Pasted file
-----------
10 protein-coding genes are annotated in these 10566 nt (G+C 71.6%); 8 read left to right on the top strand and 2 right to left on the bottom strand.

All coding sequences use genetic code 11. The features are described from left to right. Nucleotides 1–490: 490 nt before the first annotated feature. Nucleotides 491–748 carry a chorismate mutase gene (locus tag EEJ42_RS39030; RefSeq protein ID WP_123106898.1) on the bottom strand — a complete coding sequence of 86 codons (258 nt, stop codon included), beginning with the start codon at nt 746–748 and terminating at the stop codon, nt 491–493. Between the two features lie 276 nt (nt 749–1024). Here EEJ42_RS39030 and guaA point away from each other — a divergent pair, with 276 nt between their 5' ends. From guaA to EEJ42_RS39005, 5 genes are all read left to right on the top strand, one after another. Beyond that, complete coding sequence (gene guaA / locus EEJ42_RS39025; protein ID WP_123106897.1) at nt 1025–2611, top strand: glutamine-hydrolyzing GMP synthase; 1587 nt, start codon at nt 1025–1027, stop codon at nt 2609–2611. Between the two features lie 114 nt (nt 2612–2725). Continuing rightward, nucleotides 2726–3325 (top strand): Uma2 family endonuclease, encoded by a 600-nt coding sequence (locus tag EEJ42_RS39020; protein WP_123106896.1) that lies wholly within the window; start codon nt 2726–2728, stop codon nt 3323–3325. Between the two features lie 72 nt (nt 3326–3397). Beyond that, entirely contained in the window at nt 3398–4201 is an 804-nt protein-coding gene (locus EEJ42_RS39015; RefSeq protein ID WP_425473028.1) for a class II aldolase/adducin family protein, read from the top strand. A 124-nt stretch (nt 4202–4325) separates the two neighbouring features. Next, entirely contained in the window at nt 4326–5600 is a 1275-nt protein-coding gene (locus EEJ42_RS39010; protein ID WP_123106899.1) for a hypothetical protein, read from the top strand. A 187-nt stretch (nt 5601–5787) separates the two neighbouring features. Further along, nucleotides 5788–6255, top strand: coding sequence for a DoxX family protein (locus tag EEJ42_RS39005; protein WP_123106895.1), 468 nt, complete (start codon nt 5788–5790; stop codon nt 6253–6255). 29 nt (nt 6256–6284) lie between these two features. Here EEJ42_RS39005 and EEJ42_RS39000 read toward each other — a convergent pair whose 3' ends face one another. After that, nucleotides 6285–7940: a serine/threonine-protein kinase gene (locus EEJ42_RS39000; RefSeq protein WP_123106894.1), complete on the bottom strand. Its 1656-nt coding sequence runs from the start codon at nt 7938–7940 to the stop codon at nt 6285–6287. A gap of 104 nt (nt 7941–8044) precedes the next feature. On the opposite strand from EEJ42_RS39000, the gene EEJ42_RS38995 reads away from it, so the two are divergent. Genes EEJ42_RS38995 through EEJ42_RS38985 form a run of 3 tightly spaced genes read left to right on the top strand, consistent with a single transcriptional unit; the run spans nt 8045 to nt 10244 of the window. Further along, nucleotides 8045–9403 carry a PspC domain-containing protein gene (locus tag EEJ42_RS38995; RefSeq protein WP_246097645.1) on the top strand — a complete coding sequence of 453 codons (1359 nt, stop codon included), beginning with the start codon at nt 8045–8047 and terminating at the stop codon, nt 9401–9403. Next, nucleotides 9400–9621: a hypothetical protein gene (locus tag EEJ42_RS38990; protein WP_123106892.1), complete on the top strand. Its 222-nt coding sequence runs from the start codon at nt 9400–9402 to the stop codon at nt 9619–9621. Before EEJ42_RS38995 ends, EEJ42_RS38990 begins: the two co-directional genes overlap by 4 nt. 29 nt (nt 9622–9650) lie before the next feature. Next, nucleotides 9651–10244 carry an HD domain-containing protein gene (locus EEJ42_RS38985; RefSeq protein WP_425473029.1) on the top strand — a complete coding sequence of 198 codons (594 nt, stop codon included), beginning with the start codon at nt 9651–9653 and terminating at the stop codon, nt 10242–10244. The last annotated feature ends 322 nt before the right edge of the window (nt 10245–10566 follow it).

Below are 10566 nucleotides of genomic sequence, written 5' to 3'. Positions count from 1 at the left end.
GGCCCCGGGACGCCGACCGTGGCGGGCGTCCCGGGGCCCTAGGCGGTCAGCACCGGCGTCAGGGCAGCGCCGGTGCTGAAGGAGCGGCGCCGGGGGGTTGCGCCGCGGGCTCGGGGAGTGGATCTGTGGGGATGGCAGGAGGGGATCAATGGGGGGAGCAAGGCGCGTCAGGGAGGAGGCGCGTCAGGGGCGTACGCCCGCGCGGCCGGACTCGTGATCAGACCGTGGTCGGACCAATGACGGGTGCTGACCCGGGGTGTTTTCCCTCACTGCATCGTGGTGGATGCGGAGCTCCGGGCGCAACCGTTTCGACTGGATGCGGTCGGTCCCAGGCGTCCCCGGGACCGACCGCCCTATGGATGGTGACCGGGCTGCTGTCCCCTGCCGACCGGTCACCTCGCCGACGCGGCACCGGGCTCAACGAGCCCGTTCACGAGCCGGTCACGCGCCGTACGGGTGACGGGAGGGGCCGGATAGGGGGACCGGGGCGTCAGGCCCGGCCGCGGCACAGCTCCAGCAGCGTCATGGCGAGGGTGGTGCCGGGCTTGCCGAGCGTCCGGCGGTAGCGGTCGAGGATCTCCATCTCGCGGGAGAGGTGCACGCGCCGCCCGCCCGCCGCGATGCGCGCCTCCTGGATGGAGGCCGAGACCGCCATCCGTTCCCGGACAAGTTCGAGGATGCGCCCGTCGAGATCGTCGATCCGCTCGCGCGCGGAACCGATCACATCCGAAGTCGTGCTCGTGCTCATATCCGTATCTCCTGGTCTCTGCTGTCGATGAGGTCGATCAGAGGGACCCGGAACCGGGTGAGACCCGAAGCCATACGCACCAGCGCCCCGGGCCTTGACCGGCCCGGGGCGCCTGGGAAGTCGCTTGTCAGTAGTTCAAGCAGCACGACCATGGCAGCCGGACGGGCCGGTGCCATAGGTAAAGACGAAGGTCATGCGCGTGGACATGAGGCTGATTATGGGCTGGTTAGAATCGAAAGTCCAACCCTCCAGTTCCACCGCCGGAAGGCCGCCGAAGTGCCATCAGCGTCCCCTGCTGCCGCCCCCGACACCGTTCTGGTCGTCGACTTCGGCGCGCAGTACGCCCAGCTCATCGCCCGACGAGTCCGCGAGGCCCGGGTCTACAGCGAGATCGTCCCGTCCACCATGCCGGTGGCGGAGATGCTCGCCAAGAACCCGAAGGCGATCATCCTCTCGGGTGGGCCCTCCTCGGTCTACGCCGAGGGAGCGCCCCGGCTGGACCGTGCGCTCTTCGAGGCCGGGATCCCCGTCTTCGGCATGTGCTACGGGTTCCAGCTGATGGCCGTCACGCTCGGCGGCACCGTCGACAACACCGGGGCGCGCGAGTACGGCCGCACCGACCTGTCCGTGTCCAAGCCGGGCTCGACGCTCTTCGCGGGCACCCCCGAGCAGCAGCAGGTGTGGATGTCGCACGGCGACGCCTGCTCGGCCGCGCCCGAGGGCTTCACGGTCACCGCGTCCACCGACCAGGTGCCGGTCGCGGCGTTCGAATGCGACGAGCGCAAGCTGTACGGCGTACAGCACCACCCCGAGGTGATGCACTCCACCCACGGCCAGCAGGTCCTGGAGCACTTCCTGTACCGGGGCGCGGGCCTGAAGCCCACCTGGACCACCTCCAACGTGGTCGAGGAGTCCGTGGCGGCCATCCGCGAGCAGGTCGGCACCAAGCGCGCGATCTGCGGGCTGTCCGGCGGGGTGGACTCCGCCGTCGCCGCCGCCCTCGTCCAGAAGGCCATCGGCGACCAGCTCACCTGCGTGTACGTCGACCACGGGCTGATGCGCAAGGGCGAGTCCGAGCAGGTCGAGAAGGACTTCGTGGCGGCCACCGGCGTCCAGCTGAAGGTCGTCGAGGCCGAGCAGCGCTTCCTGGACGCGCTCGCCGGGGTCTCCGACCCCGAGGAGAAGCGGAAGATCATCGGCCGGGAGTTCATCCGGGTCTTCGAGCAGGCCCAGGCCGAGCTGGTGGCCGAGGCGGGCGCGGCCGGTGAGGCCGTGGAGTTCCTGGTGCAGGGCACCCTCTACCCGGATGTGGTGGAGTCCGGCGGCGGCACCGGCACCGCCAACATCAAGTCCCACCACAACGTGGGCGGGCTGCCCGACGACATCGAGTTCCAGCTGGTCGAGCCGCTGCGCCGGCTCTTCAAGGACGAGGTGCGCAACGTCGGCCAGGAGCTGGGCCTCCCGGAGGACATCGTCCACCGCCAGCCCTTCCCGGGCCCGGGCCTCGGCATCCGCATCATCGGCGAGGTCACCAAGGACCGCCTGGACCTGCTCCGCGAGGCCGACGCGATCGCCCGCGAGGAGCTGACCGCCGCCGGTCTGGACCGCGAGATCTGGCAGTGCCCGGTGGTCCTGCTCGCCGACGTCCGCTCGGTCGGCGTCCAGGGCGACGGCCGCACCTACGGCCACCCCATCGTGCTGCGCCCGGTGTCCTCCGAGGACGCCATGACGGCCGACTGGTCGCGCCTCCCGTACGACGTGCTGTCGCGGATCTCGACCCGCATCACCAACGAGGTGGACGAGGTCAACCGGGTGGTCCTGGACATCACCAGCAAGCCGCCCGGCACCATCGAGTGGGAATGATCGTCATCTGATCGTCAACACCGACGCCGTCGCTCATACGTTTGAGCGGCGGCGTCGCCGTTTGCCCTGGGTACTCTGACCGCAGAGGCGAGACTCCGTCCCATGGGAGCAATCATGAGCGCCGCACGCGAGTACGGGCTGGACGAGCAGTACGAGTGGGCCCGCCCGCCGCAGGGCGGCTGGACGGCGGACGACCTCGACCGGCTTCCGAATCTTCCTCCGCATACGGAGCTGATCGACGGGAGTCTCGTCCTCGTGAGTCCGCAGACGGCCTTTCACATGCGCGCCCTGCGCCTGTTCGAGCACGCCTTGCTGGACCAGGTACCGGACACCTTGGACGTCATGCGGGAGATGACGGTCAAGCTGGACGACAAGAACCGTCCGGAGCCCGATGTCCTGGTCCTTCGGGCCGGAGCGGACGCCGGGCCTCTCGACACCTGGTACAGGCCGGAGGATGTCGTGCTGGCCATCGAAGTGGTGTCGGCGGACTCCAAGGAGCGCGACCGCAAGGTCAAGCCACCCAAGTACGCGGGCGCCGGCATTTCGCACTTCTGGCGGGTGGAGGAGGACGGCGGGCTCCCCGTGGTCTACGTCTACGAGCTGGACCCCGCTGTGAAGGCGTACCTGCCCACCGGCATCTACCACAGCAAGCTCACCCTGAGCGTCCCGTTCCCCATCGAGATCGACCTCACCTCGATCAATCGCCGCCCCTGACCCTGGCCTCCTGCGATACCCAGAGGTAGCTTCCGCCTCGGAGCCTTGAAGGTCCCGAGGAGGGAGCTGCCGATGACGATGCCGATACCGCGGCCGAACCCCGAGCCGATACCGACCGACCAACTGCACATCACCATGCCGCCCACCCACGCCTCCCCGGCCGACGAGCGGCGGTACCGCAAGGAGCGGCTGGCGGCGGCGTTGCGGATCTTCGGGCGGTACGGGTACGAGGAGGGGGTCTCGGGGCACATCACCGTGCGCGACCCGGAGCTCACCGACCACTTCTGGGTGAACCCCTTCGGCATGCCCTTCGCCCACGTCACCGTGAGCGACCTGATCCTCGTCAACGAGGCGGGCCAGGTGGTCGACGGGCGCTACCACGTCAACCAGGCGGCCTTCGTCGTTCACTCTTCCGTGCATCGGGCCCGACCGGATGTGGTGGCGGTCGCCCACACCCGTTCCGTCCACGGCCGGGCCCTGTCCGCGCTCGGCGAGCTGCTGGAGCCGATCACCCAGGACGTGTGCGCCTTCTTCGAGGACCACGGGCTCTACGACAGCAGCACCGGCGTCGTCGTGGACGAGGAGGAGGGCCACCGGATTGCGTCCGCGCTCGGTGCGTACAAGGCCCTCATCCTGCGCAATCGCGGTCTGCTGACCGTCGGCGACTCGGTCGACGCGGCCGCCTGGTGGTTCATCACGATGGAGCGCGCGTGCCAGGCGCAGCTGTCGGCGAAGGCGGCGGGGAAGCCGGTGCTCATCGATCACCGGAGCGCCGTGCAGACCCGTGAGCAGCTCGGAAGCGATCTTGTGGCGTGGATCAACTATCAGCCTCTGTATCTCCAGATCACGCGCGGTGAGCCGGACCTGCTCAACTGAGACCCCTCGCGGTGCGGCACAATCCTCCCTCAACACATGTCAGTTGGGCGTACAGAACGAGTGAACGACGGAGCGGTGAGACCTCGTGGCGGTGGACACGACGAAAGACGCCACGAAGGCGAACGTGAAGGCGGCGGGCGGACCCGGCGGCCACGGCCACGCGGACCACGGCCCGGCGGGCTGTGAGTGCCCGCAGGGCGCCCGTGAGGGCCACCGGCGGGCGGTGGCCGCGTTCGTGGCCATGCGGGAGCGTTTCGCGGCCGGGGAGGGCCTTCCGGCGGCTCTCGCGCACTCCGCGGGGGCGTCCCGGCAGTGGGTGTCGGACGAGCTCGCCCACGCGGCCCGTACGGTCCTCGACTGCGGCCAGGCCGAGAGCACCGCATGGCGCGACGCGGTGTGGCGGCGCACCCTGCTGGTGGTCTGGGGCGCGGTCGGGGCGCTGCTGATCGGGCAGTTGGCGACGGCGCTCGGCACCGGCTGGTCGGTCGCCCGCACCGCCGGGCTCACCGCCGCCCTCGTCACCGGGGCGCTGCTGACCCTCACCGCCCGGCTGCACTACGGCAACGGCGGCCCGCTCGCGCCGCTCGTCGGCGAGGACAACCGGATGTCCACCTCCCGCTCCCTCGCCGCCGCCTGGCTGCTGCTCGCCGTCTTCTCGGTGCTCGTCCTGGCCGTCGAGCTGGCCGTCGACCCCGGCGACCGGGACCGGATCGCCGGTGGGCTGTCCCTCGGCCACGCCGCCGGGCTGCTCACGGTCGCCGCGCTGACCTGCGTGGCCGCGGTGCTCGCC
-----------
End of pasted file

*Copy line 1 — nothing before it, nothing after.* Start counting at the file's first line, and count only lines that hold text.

10 protein-coding genes are annotated in these 10566 nt (G+C 71.6%); 8 read left to right on the top strand and 2 right to left on the bottom strand.